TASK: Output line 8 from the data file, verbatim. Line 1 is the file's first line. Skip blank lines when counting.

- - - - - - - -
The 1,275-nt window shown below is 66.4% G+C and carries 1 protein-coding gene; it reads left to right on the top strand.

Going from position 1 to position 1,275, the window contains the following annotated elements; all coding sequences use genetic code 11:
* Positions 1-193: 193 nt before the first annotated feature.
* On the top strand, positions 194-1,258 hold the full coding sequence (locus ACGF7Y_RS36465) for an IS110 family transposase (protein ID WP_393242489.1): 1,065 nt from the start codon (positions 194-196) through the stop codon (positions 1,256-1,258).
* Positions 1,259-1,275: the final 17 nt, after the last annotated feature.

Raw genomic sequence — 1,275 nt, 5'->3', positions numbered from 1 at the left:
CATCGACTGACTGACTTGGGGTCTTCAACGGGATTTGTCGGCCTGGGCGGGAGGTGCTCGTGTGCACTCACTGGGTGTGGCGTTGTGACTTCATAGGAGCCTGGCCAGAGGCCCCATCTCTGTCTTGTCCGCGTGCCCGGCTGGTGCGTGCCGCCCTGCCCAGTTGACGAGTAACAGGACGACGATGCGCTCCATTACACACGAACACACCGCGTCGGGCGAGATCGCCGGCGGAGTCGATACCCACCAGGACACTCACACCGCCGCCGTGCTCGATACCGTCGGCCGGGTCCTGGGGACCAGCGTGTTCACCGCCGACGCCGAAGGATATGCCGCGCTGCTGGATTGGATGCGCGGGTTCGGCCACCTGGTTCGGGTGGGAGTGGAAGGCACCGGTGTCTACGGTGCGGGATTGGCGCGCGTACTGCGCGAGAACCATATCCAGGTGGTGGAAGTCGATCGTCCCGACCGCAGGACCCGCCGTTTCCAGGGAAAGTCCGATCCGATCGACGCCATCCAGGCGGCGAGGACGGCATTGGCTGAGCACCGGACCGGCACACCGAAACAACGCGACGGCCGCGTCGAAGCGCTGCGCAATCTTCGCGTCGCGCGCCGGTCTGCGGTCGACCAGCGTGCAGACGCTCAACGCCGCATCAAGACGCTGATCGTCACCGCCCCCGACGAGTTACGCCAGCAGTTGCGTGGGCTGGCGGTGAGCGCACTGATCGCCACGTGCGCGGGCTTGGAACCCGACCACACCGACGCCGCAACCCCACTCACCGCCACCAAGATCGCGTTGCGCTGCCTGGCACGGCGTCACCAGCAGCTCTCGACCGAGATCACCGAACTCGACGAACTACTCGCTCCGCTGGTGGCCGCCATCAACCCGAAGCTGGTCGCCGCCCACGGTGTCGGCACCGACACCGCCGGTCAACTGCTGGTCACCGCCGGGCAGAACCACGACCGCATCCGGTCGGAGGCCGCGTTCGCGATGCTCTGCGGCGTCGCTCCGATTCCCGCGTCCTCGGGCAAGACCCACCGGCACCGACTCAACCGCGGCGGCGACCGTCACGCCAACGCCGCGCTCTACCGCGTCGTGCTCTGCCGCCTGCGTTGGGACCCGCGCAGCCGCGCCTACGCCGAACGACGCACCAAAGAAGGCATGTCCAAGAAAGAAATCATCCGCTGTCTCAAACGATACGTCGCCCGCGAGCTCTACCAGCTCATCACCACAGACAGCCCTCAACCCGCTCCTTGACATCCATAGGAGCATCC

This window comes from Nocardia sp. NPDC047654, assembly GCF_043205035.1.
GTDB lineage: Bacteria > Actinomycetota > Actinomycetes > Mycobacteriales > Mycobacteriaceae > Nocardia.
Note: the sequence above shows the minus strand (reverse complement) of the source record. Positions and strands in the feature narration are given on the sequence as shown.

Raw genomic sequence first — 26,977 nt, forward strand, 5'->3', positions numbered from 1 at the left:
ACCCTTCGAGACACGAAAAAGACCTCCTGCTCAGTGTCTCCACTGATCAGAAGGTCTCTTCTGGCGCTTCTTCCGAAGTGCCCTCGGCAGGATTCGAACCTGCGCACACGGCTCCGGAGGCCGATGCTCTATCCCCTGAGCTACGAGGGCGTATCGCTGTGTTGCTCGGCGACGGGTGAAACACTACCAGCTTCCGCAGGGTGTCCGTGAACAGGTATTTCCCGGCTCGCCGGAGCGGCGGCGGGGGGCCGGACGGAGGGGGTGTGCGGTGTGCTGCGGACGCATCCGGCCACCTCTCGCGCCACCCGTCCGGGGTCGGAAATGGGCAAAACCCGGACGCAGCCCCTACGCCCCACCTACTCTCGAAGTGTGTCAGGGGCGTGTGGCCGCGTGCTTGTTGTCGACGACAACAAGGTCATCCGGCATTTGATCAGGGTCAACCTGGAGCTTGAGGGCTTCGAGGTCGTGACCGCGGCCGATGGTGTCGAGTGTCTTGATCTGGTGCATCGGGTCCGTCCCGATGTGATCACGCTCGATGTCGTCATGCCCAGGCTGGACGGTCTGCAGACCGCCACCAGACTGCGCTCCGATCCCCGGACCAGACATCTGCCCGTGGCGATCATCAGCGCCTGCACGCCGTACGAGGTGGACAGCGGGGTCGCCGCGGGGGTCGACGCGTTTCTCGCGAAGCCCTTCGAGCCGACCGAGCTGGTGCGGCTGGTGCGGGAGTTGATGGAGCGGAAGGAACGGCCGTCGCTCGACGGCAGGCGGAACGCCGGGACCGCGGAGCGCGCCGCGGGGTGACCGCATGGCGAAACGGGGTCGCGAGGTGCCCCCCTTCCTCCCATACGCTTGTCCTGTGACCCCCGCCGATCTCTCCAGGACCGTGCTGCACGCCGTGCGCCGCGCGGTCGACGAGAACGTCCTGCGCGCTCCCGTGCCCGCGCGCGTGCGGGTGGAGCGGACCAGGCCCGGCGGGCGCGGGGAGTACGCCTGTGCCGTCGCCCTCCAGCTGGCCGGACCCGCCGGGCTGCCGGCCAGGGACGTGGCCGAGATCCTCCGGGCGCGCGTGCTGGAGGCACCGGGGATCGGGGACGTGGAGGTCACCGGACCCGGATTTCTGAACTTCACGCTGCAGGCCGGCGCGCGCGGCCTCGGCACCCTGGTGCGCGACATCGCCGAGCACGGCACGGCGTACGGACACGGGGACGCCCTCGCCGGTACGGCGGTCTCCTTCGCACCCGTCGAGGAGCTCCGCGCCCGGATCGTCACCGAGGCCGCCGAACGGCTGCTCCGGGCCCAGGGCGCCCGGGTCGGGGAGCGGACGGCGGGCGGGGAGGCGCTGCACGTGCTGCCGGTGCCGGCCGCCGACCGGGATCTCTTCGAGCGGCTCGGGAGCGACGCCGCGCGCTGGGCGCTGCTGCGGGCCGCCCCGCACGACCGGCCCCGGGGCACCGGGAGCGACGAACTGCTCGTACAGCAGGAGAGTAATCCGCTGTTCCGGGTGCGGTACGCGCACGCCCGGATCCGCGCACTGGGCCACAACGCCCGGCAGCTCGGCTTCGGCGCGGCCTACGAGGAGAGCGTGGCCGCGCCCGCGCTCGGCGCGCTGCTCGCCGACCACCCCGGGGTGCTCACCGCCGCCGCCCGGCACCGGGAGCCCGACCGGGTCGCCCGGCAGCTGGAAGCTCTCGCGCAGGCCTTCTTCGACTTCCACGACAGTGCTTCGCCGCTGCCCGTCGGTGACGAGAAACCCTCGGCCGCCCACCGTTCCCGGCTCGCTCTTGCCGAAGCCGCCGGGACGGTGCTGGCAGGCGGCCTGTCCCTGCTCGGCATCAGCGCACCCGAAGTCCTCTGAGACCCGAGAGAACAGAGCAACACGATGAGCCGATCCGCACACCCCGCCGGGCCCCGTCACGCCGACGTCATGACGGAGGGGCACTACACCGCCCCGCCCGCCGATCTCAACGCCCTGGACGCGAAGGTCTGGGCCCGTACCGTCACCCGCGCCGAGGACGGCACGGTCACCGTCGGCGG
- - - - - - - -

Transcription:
This window comes from Nocardia sp. NPDC047654, assembly GCF_043205035.1.